Myths About Online Learning
- Online learning is about technology - No, it is about people and student learning.
- Online learning is fully online - It's not! Students are still in a physical world/context.
- Students don't learn as much online as in F2F - The "no significant difference" studies show that modalities aren't the key to learning, objectives, teaching effectiveness, learner commitment, make the difference.
- All online courses are the same - No! There are lots of different types of online courses: self-paced, collaborative, cohort-based, project-based, etc.
- Online learning is impersonal - No, personal connections can be made online.
What is the difference between online, blended and other delivery formats?
- An online course is conducted entirely using a learning management system. The online format is the primary method to deliver the course materials. Students and faculty never meet in the physical classroom.
- "Hybrid" or "Blended" are names commonly used to describe courses in which some traditional face-to-face has been replaced by online learning activities making it possible to reduce the amount of time spent in the classroom. Traditional face-to-face instruction is reduced but not eliminated.
- A web/technology enhanced courses may have a course website or some instructional activities online, these supplement but do not replace face-to-face coursework. Students continue to meet in the classroom for the standard number of scheduled hours for that course. 10 Common Misconceptions About Online Courses by Justin York | Feb 14, 2017
Distance education is defined as a planned teaching-learning process that uses one or more technologies as a conduit for learning when students are separated from the instructor, requiring regular, substantive and supportive instructor-student and student-student interactions. Interactions may be in real-time (synchronous) or delayed (asynchronous). The technologies may include but are not limited to the Internet; one-way and two-way transmissions through open broadcast, closed circuit, cable, microwave, broadband lines, fiber optics, satellite, or wireless communications devices; audio conferencing; or DVDs, and CD-ROMs, if they are used in conjunction with any of the prior technologies.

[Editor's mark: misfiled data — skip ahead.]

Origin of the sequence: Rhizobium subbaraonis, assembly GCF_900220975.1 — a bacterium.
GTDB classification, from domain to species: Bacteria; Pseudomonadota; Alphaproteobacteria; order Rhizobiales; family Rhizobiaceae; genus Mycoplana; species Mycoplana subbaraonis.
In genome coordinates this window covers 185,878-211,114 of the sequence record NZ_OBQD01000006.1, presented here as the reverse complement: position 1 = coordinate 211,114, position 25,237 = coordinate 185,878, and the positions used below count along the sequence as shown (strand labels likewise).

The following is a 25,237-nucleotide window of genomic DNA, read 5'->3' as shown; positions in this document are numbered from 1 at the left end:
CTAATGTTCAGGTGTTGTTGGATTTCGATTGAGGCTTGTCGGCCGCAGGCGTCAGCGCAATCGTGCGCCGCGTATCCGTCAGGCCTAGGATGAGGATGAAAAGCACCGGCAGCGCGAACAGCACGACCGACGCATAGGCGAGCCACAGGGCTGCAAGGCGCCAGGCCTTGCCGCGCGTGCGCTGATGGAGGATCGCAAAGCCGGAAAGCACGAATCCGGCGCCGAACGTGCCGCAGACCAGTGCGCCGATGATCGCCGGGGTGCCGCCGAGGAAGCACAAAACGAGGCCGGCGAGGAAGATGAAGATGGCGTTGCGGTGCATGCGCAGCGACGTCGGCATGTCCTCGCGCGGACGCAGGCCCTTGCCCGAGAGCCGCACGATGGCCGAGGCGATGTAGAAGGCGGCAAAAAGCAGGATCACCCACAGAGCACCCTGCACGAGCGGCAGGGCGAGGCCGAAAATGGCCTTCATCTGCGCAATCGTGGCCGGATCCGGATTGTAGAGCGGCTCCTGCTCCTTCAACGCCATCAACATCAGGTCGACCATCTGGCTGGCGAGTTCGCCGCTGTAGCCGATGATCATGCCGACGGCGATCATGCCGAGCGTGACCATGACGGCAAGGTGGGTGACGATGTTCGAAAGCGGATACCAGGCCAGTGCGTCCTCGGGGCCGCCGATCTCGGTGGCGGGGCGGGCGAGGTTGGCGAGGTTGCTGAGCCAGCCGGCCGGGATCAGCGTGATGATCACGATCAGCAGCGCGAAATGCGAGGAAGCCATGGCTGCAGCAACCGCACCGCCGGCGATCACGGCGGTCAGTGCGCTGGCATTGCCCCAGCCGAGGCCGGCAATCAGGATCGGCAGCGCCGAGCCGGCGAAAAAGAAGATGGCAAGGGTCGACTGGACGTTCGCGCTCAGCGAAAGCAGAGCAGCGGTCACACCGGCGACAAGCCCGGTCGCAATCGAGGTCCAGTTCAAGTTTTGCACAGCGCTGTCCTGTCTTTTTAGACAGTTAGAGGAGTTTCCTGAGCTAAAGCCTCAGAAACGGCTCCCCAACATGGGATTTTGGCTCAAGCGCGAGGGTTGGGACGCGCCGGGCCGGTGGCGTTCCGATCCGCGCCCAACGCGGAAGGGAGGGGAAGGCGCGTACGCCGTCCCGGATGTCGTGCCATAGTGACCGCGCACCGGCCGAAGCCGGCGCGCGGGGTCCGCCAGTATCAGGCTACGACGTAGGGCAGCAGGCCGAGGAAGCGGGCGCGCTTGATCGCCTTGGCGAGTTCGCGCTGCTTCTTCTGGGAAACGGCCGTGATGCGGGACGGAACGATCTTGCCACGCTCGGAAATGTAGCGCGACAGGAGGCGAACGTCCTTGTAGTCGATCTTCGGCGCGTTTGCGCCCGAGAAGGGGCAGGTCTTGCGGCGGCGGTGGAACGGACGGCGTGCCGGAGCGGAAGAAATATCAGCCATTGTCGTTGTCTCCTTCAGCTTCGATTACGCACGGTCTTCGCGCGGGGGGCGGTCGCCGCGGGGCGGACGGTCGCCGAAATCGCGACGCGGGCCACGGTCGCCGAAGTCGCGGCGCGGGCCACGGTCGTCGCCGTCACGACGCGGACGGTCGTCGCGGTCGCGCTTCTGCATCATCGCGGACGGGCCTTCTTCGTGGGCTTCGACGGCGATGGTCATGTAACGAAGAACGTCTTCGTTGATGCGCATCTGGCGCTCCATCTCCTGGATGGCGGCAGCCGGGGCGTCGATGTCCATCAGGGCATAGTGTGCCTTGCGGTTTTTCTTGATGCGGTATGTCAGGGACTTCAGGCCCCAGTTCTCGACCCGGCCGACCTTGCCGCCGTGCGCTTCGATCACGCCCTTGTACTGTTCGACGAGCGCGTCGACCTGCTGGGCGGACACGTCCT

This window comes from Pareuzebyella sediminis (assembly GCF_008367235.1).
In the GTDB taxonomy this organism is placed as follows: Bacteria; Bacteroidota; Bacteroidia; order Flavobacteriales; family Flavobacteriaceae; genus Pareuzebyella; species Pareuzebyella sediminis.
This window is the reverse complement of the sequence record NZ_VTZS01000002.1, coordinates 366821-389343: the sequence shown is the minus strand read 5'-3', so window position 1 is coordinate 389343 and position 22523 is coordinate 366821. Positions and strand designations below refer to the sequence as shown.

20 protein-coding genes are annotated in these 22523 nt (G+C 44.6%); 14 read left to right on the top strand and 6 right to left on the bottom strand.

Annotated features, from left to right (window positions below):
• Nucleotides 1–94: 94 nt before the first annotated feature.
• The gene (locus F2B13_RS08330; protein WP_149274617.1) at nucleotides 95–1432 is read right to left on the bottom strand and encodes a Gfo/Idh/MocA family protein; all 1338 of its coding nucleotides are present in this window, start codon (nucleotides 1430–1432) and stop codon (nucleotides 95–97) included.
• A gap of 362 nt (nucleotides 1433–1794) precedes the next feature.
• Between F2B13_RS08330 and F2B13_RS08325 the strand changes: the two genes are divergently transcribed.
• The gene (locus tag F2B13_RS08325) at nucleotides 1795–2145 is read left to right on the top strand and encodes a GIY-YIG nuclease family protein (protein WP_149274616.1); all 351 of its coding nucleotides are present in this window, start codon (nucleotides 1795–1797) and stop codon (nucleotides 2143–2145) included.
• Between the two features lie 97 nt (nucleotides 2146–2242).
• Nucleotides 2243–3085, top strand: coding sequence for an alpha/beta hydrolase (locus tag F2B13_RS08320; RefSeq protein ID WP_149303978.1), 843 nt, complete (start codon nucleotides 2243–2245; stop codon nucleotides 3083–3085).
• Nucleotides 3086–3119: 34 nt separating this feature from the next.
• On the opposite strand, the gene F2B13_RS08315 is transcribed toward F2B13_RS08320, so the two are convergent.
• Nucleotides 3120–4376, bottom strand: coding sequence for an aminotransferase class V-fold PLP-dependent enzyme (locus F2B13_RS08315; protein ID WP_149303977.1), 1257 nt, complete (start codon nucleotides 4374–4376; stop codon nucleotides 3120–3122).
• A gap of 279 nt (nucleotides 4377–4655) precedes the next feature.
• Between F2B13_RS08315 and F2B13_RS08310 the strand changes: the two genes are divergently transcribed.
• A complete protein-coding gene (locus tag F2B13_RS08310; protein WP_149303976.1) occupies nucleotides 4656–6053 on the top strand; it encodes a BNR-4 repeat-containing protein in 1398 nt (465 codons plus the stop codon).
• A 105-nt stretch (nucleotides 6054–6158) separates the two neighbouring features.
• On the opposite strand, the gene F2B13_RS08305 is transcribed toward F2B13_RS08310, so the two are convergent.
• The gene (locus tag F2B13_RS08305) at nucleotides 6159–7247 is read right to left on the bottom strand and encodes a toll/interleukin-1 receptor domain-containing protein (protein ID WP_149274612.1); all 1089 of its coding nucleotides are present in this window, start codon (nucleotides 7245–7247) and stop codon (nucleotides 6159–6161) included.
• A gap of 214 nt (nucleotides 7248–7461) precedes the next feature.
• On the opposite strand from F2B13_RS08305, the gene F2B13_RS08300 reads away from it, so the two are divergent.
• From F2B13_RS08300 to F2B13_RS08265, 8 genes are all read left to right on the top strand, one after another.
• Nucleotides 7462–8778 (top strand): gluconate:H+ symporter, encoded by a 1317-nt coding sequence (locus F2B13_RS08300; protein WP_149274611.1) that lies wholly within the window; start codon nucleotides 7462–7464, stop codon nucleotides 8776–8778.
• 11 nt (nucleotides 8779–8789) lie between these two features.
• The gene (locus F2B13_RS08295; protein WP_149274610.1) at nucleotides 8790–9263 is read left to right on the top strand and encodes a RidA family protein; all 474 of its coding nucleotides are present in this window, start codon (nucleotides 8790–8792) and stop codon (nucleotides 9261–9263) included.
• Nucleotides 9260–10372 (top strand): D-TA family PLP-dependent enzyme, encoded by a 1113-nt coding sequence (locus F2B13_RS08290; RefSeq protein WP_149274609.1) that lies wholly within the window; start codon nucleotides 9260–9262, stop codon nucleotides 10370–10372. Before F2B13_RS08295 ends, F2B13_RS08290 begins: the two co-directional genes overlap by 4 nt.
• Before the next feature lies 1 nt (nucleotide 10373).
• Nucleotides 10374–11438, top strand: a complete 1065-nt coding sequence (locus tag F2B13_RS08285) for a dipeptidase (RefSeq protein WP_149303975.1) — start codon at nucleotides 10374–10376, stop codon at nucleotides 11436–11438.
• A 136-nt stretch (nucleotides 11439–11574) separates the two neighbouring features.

- An in-person (P) course has no course assignments and no required activities delivered online.
- A web-enhanced (W) course is where no scheduled class meetings are replaced, but some of the course content and assignments, as well as required or optional activities, are online.
- A partially online (PO) course has up to 20% of scheduled class meetings replaced with online activities or virtual meetings.
- A hybrid (also known as a blended course) (H) course has between 33% and 80% of scheduled class meetings replaced with online activities or virtual meetings.
- An online (O) course has more than 80% but less than 100% of scheduled class meetings replaced with online activities or virtual meetings.
- A fully online (FO) course has 100% of scheduled class meetings replaced with online activities or virtual meetings. All of the class work, including exams, is online.